What is the Ski and Snowboarding Caucus? A Utah Republican and New Hampshire Democrat explain
Reps. John Curtis and Annie Kuster shared with The Washington Post how they are working across the aisle
Utah Republican Rep. John Curtis and Democratic Rep. Annie Kuster of New Hampshire shared their solutions on how to save ski towns and resorts from climate change during the March 29 Across the Aisle event hosted by the Washington Post. They warned that while this winter snowfall was remarkable, the long-term trends in our climate don’t necessarily paint the same forecast.
Curtis and Kuster said their efforts as co-chairs of the Ski and Snowboard Caucus have led to productive bipartisan conversations in Congress.
“Sometimes we get off track talking about climate change from a partisan perspective and this (caucus) is a good way to pull us all on to the same sheet and find some common principles that we can all agree on,” said Curtis, who represent’s Utah’s 3rd District.
Utah and surrounding Western states have received a historic amount of snowfall this winter, but Leigh Ann Caldwell, the program host, asked Curtis if he thought it would continue from year to year.
“Utahns don’t know if this year is an anomaly or a new trend,” he said. “It would be wise to still stay in our water conservation mode.”
Kuster said some studies from over the years show climate change is causing much more dramatic weather events. She referenced the recent tornadoes in the southern part of the United States and the droughts that have stricken the western part of the nation for a number of years.
“I think from year to year it might be difficult to see a trend, but over time our winters are definitely getting warmer with many instances of not having sufficient snow to be able to open the ski areas for a season length that people are used to,” Kuster said.
Earlier this year, Patrick Belmont, a Utah State University professor of watershed sciences, said a shrinking Great Salt Lake could threaten the lake effect deep-powder that Utah ski resorts are known for worldwide.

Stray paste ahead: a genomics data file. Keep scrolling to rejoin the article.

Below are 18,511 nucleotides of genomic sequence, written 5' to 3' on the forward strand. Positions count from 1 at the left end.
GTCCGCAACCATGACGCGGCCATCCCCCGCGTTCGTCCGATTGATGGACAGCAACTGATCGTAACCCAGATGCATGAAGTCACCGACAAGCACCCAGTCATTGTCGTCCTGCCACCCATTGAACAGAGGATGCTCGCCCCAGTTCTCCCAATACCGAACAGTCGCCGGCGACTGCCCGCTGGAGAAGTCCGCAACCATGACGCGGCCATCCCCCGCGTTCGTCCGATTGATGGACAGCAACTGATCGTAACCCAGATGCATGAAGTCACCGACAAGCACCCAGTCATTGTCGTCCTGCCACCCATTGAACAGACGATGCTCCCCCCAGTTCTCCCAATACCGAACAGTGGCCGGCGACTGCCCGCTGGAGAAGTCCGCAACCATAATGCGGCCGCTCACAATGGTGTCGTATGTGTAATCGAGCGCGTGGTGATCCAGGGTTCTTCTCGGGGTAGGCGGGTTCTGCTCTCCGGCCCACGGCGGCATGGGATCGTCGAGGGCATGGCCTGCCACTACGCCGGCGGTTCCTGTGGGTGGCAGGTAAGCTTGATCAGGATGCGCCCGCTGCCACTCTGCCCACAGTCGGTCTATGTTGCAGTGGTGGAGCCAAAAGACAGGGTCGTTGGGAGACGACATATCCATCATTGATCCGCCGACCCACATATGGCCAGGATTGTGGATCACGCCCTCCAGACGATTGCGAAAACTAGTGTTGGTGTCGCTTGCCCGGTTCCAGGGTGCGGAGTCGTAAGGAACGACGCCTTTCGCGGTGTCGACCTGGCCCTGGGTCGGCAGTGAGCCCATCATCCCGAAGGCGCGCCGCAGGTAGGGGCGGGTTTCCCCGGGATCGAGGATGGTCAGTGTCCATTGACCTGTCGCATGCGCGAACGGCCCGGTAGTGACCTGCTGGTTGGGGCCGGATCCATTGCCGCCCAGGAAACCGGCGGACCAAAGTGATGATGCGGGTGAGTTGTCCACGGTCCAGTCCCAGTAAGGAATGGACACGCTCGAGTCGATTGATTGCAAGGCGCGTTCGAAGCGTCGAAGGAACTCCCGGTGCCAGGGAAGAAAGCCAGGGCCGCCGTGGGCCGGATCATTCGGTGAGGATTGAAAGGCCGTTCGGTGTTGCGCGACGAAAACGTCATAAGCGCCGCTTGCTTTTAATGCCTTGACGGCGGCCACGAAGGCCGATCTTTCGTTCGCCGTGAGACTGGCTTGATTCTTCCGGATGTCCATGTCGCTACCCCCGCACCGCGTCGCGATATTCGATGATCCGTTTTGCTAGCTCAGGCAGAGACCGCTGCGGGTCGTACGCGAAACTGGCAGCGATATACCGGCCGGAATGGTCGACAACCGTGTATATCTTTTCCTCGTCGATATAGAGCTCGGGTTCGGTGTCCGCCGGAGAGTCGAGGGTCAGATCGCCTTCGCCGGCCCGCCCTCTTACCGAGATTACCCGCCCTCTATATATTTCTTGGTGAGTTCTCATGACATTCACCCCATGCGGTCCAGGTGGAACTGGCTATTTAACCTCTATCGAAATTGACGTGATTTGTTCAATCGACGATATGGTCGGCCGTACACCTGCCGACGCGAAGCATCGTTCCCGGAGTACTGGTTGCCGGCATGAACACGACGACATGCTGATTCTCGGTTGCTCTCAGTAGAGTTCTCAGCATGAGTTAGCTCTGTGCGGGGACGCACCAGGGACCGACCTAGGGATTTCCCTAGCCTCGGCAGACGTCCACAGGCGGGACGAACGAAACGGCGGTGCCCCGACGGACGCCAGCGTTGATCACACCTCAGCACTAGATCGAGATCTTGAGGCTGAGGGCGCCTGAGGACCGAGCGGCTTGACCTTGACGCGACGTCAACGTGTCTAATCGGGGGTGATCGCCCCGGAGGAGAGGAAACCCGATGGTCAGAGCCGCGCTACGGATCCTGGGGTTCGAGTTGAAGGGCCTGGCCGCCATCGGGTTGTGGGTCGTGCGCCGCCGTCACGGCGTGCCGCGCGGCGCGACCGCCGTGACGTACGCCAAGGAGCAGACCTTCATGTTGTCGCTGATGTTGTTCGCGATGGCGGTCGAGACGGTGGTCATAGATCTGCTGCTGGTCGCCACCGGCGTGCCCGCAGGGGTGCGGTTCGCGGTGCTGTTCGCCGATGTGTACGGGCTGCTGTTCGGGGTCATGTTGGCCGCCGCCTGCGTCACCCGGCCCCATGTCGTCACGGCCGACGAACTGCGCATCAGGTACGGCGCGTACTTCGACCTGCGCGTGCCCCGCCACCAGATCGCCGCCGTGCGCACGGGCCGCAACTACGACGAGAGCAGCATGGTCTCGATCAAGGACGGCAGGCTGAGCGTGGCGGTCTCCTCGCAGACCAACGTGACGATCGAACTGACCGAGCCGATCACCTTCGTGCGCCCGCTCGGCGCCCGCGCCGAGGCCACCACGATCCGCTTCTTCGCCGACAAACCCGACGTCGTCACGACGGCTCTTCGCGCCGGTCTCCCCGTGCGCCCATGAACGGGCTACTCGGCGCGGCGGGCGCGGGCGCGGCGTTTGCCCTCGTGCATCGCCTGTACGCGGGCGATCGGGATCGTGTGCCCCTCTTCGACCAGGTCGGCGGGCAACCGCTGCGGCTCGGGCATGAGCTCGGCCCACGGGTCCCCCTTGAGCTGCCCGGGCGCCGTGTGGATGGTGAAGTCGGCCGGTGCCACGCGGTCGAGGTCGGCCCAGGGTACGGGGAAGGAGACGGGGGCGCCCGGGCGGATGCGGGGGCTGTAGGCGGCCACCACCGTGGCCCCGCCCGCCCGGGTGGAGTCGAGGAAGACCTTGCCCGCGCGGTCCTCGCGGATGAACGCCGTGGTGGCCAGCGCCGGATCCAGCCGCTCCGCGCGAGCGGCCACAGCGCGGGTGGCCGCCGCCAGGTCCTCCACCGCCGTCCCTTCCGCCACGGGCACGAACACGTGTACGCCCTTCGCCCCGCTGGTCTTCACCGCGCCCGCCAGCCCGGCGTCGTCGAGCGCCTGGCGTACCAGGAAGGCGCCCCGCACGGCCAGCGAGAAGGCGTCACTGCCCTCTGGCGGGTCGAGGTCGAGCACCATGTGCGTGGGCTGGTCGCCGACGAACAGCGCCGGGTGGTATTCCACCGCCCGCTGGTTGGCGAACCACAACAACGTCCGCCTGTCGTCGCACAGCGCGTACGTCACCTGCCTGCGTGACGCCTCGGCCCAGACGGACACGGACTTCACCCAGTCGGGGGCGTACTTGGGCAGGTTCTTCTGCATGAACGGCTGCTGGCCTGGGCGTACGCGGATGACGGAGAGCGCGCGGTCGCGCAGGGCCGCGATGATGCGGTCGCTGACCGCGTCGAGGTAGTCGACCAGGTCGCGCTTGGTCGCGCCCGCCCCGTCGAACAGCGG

Notwithstanding this winter’s snowfall, he said it’s wishful thinking to expect more than a few “good snow years” like this in the next decade.
Numerous others have also raised concerns, including Utah’s ski resorts themselves. Allison Palmintere, director of communications for Ski Utah, told the Great Salt Lake Collaborative that the Beehive State’s ski resorts are a “canary in a coal mine” in regards to how climate change can affect everyone’s lives in the years ahead.
Climate problems offer bipartisan opportunities
Curtis and Kuster said they believe most of their congressional colleagues want to work together over energy solutions and climate change.
“We are surrounded by hundreds of our colleagues on the right and on the left who want to do the right thing,” Curtis said. “It just doesn’t always make the news.”
The two listed a number of ways Republicans and Democrats have worked together in constructive dialogue to find common areas of action. The work ahead is daunting if left to one party, they said, and the right solution won’t happen without everyone’s input.
“There’s an initiate desire in all of us to be good stewards over these resources and — I like to say — leave the Earth better than we found it,” Curtis said. “I was taught that as a Boy Scout.”